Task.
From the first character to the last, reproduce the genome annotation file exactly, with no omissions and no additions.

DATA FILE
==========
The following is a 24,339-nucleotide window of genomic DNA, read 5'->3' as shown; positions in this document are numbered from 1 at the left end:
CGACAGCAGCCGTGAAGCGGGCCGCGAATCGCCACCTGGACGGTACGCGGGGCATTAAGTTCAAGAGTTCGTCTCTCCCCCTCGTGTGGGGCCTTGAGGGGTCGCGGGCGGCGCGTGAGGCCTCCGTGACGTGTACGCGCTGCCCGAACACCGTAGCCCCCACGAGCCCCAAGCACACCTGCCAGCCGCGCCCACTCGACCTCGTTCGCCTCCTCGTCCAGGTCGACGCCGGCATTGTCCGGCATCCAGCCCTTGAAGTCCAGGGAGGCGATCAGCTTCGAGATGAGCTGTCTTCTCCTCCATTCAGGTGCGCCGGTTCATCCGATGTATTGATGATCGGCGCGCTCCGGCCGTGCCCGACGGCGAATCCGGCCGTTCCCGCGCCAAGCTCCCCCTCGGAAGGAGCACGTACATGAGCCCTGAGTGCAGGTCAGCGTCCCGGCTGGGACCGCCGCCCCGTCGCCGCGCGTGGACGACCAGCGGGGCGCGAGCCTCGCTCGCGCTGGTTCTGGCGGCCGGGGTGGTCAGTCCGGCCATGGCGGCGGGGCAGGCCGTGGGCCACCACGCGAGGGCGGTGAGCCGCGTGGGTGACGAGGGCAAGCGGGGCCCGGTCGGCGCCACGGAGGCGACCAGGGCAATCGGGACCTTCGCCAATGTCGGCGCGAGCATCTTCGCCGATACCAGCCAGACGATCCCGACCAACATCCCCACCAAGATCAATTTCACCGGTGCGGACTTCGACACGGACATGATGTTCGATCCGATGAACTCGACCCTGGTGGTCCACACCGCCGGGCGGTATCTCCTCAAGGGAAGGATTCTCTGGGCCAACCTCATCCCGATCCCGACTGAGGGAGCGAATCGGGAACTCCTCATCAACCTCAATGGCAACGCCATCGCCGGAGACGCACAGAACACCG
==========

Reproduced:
The following is a 24,339-nucleotide window of genomic DNA, read 5'->3' as shown; positions in this document are numbered from 1 at the left end:
CGACAGCAGCCGTGAAGCGGGCCGCGAATCGCCACCTGGACGGTACGCGGGGCATTAAGTTCAAGAGTTCGTCTCTCCCCCTCGTGTGGGGCCTTGAGGGGTCGCGGGCGGCGCGTGAGGCCTCCGTGACGTGTACGCGCTGCCCGAACACCGTAGCCCCCACGAGCCCCAAGCACACCTGCCAGCCGCGCCCACTCGACCTCGTTCGCCTCCTCGTCCAGGTCGACGCCGGCATTGTCCGGCATCCAGCCCTTGAAGTCCAGGGAGGCGATCAGCTTCGAGATGAGCTGTCTTCTCCTCCATTCAGGTGCGCCGGTTCATCCGATGTATTGATGATCGGCGCGCTCCGGCCGTGCCCGACGGCGAATCCGGCCGTTCCCGCGCCAAGCTCCCCCTCGGAAGGAGCACGTACATGAGCCCTGAGTGCAGGTCAGCGTCCCGGCTGGGACCGCCGCCCCGTCGCCGCGCGTGGACGACCAGCGGGGCGCGAGCCTCGCTCGCGCTGGTTCTGGCGGCCGGGGTGGTCAGTCCGGCCATGGCGGCGGGGCAGGCCGTGGGCCACCACGCGAGGGCGGTGAGCCGCGTGGGTGACGAGGGCAAGCGGGGCCCGGTCGGCGCCACGGAGGCGACCAGGGCAATCGGGACCTTCGCCAATGTCGGCGCGAGCATCTTCGCCGATACCAGCCAGACGATCCCGACCAACATCCCCACCAAGATCAATTTCACCGGTGCGGACTTCGACACGGACATGATGTTCGATCCGATGAACTCGACCCTGGTGGTCCACACCGCCGGGCGGTATCTCCTCAAGGGAAGGATTCTCTGGGCCAACCTCATCCCGATCCCGACTGAGGGAGCGAATCGGGAACTCCTCATCAACCTCAATGGCAACGCCATCGCCGGAGACGCACAGAACACCG